These hopefuls generally made up the third class, and were the most diverse of all lasses. Third class living was much different from that of first and second. Though second class was significantly inferior to first, it was more than sufficient. Equipped with bars, lounges, a library, and barber shop, it had the ability to please even the most critical of passengers. None can compare, however, to the luxurious accommodations offered to the first class passengers. In addition to second class, first class passengers were also provided with a gymnasium, pool, stateroom, cabin, squash court, and more. Adams)Taking advantage of these facilities were some of the richest and cost famous people of that time, whom today would have a net worth of approximately six hundred million dollars. Aboard the ship included such celebrities as William Thomas Stead, the countess of Routes, Isadora Straus, and most famous of all, “unsinkable” Molly Brown. (Sloan)On April 14th 191 2, at 1 1 PM, the Titanic struck an iceberg at 20. 5 knots. About two and a half hours later, the Titanic was at the bottom of the Atlantic Ocean. “It was as though we went over about a thousand marbles,” remembers Mrs..
Stuart J White, a passenger aboard the Titanic. Many passengers, in fact, did not even notice the collision. These passengers had no idea that the next two hours of their lives would be life changing. (Adams)There had been several warnings that night from nearby ships which had come across the dangerous ice masses. The lookouts on duty mainly ignored these messages and did not even notice the oncoming iceberg until it was too close to avoid contact. Ironically, it has been said that had the ship been steered directly into the iceberg, rather than trying to maneuver around it, the Titanic could have been saved.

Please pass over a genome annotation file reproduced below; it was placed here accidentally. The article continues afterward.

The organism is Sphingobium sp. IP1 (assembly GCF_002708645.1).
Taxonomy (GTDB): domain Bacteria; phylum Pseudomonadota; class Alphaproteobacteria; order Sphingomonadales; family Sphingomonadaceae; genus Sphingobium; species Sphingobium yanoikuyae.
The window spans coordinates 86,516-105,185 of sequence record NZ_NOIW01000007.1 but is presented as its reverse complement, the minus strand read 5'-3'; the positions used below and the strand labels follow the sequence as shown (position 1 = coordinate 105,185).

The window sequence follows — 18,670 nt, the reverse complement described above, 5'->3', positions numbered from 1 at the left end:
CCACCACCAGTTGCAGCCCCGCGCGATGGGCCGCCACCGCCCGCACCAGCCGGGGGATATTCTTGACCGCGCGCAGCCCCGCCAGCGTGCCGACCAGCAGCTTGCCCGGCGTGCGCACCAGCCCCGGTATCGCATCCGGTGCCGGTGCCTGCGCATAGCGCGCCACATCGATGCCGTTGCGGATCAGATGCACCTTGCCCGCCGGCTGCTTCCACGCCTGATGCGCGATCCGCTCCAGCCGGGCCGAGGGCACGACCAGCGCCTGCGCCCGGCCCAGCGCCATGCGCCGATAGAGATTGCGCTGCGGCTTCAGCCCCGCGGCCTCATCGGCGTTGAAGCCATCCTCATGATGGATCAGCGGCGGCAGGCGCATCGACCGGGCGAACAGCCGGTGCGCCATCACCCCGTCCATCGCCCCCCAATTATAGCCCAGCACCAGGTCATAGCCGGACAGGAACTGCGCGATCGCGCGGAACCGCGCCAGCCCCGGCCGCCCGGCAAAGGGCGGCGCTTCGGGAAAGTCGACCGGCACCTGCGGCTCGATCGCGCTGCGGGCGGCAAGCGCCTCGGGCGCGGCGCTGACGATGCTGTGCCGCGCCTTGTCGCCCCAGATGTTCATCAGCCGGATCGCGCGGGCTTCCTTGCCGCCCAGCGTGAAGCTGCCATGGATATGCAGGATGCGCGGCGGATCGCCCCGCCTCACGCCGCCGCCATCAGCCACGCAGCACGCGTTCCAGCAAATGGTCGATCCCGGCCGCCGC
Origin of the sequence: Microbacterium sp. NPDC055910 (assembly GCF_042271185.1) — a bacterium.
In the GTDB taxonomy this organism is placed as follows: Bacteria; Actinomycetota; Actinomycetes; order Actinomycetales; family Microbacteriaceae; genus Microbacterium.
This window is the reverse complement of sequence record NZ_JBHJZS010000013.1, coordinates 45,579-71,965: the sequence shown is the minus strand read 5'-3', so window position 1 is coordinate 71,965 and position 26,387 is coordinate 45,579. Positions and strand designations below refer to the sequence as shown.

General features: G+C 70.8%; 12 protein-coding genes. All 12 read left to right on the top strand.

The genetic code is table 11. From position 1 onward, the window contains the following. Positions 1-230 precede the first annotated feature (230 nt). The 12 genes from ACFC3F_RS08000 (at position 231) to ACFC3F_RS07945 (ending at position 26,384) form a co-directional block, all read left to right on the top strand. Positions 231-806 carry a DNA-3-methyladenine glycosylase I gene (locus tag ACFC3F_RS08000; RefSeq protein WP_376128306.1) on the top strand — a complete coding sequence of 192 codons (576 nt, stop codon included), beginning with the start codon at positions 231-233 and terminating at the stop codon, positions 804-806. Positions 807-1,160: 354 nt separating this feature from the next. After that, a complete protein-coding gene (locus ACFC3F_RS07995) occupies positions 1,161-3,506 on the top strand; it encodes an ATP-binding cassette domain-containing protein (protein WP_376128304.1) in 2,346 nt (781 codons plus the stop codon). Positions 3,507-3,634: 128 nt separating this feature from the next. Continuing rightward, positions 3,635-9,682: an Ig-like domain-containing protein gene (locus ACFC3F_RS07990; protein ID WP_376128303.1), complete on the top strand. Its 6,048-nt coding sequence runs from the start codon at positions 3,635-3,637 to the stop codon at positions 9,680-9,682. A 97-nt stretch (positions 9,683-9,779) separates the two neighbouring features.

Sloan)Many of the lives lost on April 1 5th, 191 2 are attributed to the lack of lifeboats on board the Titanic. Because four of the sixteen air tight compartments could be ruptured without endangering the ship, it was presumed “unsinkable”. As a result, the lifeboat capacity accounted for nearly a third of the number of passengers on board. Designers believed a ship of such size would sink so slowly that there would be more than enough time for help to arrive. (Ballard)Many times lifeboats were not filled to their full capacity.
These lifeboats were built to hold forty men, and many times maintained as little as twelve passengers. Even those who had the option of taking advantage of lifeboat safety did not always choose to do so. Women and children were boarded onto the lifeboats first. Many, however, did not want to leave their fathers or husbands, and some simply refused to be lowered sixty-five feet into the water. When the wife of Isadora Straus was instructed to get on a lifeboat, she declared, “l will not be separated from my husband. As we have lived, so we will die together”.
One woman in particular would not give up such hope. (Adams)Molly Brown was born into a very lethal family, and was a passenger on the Titanic on her way to visit her sick grandchild. Molly was reading a book when she heard the crash, and wisely put on six pairs of wool stockings, a wool suit, fur coat, hat and muff. Molly Was placed in the sixth lifeboat and took charge by ordering all the Women to join her in rowing. Realizing that her boat was only half full, Molly insisted that they go back to rescue more passengers. She was appalled when her request was refused.
Later that night Molly boarded the Carpathians and helped in relief efforts. Molly not only calmed the foreign passengers with her knowledge of many languages, but raised ten thousand dollars to help the victims. In an interview, Molly regarded herself and her family as “unsinkable”, and the nickname appropriately stuck. (Figurate)The ARMS Carpathians was approximately fifty-eight miles away and arrived for help at 12:23 PM. One observer noted the strange calm of the night. “One thing stands out in my mind about it all, the quietness. There was no noise or hurry.
When our passengers at length came on deck they were some time before they seemed to realize the dependent nature of the tragedy; it was too big to assimilate at once. ‘ (Ballard)The effects of the Titanic are still present today. The ignorance to iceberg warnings and lack of lifeboat capacity has called for a new protocol concerning ships. Lookouts no longer have full authority, and ships must rely on new technologies to check for upcoming icebergs. At all times ships must maintain a twenty-four-hour radio watch in which the International Ice Patrol warns them of upcoming icebergs.